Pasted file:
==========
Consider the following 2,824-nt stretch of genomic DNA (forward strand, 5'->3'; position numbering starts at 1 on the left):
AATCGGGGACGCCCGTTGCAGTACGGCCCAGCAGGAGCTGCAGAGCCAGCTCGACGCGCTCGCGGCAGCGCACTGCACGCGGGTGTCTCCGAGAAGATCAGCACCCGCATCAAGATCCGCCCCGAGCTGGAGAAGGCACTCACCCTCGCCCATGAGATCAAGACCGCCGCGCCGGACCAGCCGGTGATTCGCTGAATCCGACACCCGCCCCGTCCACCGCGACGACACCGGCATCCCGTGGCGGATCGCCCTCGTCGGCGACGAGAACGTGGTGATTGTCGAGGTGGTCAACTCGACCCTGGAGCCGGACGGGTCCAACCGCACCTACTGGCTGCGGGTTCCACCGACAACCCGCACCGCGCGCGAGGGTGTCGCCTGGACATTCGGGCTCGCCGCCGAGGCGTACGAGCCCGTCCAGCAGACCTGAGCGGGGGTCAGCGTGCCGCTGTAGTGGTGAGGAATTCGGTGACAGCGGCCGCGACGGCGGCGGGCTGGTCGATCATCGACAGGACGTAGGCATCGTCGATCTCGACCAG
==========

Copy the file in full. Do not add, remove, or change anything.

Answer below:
Consider the following 2,824-nt stretch of genomic DNA (forward strand, 5'->3'; position numbering starts at 1 on the left):
AATCGGGGACGCCCGTTGCAGTACGGCCCAGCAGGAGCTGCAGAGCCAGCTCGACGCGCTCGCGGCAGCGCACTGCACGCGGGTGTCTCCGAGAAGATCAGCACCCGCATCAAGATCCGCCCCGAGCTGGAGAAGGCACTCACCCTCGCCCATGAGATCAAGACCGCCGCGCCGGACCAGCCGGTGATTCGCTGAATCCGACACCCGCCCCGTCCACCGCGACGACACCGGCATCCCGTGGCGGATCGCCCTCGTCGGCGACGAGAACGTGGTGATTGTCGAGGTGGTCAACTCGACCCTGGAGCCGGACGGGTCCAACCGCACCTACTGGCTGCGGGTTCCACCGACAACCCGCACCGCGCGCGAGGGTGTCGCCTGGACATTCGGGCTCGCCGCCGAGGCGTACGAGCCCGTCCAGCAGACCTGAGCGGGGGTCAGCGTGCCGCTGTAGTGGTGAGGAATTCGGTGACAGCGGCCGCGACGGCGGCGGGCTGGTCGATCATCGACAGGACGTAGGCATCGTCGATCTCGACCAG